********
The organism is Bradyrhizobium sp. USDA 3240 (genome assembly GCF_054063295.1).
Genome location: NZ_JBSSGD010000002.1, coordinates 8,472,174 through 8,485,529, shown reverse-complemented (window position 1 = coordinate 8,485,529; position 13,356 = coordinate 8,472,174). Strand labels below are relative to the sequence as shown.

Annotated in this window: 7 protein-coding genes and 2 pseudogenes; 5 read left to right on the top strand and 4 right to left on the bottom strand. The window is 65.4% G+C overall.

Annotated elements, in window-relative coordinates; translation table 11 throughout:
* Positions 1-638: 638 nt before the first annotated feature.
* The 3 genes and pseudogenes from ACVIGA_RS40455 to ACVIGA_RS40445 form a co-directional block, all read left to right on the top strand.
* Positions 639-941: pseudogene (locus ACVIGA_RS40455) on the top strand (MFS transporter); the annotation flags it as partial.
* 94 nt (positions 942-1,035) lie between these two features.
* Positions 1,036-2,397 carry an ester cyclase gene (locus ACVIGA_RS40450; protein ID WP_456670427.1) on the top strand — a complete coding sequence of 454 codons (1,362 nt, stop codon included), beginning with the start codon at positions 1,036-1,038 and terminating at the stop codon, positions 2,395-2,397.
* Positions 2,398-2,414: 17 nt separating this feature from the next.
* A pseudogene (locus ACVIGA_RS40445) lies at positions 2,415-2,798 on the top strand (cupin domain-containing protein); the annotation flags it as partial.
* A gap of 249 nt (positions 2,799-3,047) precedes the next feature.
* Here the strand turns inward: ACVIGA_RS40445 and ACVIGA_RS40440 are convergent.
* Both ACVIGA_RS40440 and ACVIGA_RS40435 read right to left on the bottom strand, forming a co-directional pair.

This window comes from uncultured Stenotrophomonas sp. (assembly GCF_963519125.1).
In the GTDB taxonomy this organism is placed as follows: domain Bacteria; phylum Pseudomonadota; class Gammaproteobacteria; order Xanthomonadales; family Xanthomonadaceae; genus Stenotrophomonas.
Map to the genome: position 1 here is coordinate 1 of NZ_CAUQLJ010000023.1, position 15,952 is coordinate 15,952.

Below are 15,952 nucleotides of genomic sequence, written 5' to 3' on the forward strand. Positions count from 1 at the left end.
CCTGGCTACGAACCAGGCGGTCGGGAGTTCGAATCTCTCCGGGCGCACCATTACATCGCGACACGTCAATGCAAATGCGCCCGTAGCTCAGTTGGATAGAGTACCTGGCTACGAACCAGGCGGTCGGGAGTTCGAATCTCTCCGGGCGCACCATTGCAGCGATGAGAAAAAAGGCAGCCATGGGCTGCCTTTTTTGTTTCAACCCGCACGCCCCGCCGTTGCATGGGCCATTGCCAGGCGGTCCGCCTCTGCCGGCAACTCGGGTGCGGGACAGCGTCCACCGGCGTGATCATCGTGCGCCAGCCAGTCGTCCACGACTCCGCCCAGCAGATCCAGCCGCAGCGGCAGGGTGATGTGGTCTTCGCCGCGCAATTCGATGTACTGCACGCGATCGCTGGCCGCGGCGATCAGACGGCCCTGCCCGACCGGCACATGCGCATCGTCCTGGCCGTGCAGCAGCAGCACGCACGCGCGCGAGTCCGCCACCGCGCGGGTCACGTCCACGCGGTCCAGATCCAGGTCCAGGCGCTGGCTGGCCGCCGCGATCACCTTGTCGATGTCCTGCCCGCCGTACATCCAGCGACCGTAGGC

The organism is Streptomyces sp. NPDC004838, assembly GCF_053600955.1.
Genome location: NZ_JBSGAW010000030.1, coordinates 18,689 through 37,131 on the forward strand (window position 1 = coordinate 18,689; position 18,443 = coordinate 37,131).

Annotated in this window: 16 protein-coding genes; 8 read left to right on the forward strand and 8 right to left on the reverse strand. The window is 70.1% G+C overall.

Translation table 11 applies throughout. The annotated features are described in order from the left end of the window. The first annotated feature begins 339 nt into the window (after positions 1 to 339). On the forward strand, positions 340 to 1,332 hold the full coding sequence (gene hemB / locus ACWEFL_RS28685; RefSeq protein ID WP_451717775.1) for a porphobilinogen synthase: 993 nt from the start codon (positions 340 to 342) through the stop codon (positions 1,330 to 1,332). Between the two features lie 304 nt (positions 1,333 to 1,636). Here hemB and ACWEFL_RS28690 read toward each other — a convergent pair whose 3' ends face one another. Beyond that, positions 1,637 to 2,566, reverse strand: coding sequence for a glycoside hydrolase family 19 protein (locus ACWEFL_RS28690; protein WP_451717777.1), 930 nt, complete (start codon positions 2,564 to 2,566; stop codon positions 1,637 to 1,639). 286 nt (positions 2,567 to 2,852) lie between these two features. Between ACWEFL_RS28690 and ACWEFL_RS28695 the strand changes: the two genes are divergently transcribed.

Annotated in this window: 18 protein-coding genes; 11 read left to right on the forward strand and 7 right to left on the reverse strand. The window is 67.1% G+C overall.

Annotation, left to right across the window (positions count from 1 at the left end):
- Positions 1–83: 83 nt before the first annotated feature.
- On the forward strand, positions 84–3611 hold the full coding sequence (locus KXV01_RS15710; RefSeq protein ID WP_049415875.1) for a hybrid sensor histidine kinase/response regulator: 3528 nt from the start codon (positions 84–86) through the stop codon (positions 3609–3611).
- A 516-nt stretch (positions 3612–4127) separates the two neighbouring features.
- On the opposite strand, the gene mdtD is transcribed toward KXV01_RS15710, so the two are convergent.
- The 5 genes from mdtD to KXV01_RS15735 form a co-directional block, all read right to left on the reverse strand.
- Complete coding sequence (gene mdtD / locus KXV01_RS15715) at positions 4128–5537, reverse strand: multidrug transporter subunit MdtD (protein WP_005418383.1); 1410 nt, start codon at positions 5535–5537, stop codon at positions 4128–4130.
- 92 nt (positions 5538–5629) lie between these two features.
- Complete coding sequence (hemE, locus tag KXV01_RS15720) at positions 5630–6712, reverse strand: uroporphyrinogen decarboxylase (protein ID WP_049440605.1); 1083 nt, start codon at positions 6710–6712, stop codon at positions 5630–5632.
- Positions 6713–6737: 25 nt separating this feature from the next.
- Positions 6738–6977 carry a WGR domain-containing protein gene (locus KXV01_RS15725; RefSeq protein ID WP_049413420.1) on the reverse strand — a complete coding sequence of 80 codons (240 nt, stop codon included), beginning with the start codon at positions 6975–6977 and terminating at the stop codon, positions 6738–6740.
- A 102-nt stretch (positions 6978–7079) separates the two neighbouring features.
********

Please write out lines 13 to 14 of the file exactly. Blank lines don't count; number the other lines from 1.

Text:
* Here the strand turns inward: ACVIGA_RS40445 and ACVIGA_RS40440 are convergent.
* Both ACVIGA_RS40440 and ACVIGA_RS40435 read right to left on the bottom strand, forming a co-directional pair.